No gene in the genome makes sense except in the light of evolution

Haerty, Wilfried ORCID: and Ponting, Chris P. (2014) No gene in the genome makes sense except in the light of evolution. Annual Review of Genomics and Human Genetics, 15. pp. 71-92. ISSN 1527-8204

Full text not available from this repository. (Request a copy)


Evolutionary conservation has been an accurate predictor of functional elements across the first decade of metazoan genomics. More recently, there has been a move to define functional elements instead from biochemical annotations. Evolutionary methods are, however, more comprehensive than biochemical approaches can be and can assess quantitatively, especially for subtle effects, how biologically important-how injurious after mutation-different types of elements are. Evolutionary methods are thus critical for understanding the large fraction (up to 10%) of the human genome that does not encode proteins and yet might convey function. These methods can also capture the ephemeral nature of much noncoding functional sequence, with large numbers of functional elements having been gained and lost rapidly along each mammalian lineage. Here, we review how different strengths of purifying selection have impacted on protein-coding and non-protein-coding loci and on transcription factor binding sites in mammalian and fruit fly genomes.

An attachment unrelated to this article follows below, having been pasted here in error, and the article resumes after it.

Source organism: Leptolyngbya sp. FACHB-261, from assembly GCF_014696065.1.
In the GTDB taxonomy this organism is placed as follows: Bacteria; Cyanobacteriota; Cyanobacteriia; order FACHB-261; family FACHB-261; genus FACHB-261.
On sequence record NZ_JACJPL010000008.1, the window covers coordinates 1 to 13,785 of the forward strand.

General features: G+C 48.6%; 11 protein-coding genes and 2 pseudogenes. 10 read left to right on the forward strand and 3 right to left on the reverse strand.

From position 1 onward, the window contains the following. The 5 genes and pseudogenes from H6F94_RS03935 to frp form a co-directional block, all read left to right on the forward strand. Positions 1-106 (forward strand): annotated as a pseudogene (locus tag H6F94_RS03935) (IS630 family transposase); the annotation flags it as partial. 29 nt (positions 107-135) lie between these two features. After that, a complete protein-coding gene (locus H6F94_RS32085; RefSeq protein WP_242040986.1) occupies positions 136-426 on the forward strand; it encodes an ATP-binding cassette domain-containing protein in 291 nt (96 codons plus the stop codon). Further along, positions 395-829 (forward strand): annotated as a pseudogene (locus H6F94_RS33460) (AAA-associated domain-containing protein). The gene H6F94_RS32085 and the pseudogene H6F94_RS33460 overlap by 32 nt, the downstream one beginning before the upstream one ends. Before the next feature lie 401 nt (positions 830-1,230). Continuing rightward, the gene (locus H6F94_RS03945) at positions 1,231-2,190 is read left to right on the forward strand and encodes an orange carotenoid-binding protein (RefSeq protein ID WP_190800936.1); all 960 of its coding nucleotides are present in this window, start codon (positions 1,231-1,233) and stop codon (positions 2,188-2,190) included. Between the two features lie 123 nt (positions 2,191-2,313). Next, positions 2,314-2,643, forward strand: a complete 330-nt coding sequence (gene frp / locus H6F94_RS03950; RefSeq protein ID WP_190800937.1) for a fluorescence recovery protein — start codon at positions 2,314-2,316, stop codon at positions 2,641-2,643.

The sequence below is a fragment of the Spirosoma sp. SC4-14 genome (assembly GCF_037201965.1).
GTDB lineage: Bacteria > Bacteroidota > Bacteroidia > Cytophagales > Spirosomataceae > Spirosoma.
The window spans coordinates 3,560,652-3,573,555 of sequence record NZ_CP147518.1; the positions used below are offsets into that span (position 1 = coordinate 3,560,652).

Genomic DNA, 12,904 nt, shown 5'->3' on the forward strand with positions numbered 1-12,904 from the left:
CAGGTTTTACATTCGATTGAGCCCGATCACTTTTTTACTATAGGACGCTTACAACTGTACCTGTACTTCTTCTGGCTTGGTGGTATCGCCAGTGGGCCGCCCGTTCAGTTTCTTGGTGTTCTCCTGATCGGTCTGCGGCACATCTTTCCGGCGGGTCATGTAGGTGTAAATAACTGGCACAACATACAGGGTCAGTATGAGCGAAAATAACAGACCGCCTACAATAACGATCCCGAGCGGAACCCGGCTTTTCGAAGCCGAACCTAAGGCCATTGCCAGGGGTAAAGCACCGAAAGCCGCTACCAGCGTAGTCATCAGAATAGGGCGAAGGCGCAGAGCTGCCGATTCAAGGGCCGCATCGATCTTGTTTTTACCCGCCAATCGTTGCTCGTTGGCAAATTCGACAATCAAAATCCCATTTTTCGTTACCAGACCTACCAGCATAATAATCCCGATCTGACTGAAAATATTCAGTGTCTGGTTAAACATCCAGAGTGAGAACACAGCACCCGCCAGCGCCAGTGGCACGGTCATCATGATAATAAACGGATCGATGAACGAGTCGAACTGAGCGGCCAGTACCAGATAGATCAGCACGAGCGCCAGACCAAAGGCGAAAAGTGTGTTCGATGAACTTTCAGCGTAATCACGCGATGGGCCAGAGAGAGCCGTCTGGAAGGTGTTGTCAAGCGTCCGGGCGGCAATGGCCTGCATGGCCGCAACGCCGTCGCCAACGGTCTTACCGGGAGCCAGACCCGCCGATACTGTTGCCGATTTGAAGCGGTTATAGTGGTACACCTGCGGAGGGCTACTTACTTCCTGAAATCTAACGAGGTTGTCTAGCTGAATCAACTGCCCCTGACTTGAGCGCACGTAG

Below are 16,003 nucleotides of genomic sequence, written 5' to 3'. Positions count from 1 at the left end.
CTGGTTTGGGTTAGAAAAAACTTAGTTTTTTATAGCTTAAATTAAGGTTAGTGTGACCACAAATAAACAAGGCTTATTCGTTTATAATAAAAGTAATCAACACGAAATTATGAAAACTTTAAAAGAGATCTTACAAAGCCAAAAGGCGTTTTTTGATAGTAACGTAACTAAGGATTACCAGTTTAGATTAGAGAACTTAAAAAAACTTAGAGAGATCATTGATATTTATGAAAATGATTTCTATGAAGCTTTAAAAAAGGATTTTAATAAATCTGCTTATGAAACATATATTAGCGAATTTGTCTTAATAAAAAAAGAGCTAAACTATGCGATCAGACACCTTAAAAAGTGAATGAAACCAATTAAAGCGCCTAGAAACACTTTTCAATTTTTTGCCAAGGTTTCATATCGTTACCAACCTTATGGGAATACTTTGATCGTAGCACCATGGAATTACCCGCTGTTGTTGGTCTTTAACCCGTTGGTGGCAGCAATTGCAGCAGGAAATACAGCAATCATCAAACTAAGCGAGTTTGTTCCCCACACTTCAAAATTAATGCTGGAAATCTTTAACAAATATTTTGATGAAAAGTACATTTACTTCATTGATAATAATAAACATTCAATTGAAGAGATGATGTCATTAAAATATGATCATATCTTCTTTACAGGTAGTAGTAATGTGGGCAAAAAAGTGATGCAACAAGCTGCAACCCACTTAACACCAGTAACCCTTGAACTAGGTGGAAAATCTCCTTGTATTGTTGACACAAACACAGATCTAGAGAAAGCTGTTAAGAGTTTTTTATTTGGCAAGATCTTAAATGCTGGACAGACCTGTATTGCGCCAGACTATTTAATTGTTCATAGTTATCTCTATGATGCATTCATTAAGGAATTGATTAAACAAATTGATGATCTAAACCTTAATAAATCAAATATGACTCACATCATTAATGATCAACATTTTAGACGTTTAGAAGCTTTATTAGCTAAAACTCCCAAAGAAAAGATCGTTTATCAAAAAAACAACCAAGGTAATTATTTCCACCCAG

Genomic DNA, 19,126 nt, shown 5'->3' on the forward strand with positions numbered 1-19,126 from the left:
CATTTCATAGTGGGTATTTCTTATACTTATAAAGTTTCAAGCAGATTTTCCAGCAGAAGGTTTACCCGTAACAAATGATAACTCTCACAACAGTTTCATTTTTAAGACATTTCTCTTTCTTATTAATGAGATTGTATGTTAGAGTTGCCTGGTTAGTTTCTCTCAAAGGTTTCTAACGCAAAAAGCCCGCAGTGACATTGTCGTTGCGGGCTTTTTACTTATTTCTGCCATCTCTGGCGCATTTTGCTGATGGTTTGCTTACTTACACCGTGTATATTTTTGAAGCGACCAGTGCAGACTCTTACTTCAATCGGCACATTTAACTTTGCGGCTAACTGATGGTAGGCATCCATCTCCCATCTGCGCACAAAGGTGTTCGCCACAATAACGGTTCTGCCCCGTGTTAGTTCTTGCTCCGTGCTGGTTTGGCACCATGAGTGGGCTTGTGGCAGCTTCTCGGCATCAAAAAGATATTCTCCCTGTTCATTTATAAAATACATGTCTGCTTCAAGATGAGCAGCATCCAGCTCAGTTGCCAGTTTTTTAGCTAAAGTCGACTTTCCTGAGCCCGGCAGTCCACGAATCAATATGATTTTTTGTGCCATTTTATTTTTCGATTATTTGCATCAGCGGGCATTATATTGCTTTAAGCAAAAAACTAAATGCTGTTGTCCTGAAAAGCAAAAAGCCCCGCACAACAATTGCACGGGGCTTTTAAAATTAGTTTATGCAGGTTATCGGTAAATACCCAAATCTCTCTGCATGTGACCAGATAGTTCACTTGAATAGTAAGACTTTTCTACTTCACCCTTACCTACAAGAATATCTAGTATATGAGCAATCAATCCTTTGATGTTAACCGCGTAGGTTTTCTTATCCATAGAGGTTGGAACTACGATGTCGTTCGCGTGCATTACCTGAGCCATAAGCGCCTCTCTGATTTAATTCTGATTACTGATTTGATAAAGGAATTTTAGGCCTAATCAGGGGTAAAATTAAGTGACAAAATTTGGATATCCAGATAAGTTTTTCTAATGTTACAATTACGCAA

Item Type: Article
Uncontrolled Keywords: molecular function,neutral evolution,noncoding,regulatory element,selection,molecular biology,genetics,genetics(clinical) ,/dk/atira/pure/subjectarea/asjc/1300/1312
Faculty \ School: Faculty of Science > School of Biological Sciences
UEA Research Groups: Faculty of Medicine and Health Sciences > Research Centres > Norwich Institute for Healthy Aging
Related URLs:
Depositing User: LivePure Connector
Date Deposited: 15 Sep 2022 14:30
Last Modified: 19 Apr 2023 01:13
DOI: 10.1146/annurev-genom-090413-025621

Actions (login required)

View Item View Item